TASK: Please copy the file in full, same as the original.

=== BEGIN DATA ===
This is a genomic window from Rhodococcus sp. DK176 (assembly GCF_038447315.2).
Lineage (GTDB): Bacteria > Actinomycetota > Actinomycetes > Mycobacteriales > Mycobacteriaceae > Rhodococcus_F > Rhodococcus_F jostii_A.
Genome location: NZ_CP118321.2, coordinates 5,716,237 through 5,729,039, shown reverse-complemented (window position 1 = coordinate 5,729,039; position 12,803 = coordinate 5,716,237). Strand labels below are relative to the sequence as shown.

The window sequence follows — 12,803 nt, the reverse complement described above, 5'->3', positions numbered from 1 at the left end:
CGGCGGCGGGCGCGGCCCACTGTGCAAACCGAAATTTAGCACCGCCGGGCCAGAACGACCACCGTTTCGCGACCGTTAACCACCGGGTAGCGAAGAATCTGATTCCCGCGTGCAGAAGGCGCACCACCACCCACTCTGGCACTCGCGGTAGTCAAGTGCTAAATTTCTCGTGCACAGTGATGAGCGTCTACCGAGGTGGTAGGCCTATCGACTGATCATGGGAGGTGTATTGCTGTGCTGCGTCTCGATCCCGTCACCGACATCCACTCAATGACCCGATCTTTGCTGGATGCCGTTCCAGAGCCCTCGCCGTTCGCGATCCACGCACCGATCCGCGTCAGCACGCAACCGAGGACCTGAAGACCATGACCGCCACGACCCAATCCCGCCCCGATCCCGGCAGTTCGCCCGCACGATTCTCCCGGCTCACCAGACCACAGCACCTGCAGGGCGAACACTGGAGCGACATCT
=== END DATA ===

This is a genomic window from Rhodococcus sp. DK176 (assembly GCF_038447315.2).
Lineage (GTDB): Bacteria > Actinomycetota > Actinomycetes > Mycobacteriales > Mycobacteriaceae > Rhodococcus_F > Rhodococcus_F jostii_A.
Genome location: NZ_CP118321.2, coordinates 5,716,237 through 5,729,039, shown reverse-complemented (window position 1 = coordinate 5,729,039; position 12,803 = coordinate 5,716,237). Strand labels below are relative to the sequence as shown.

The window sequence follows — 12,803 nt, the reverse complement described above, 5'->3', positions numbered from 1 at the left end:
CGGCGGCGGGCGCGGCCCACTGTGCAAACCGAAATTTAGCACCGCCGGGCCAGAACGACCACCGTTTCGCGACCGTTAACCACCGGGTAGCGAAGAATCTGATTCCCGCGTGCAGAAGGCGCACCACCACCCACTCTGGCACTCGCGGTAGTCAAGTGCTAAATTTCTCGTGCACAGTGATGAGCGTCTACCGAGGTGGTAGGCCTATCGACTGATCATGGGAGGTGTATTGCTGTGCTGCGTCTCGATCCCGTCACCGACATCCACTCAATGACCCGATCTTTGCTGGATGCCGTTCCAGAGCCCTCGCCGTTCGCGATCCACGCACCGATCCGCGTCAGCACGCAACCGAGGACCTGAAGACCATGACCGCCACGACCCAATCCCGCCCCGATCCCGGCAGTTCGCCCGCACGATTCTCCCGGCTCACCAGACCACAGCACCTGCAGGGCGAACACTGGAGCGACATCT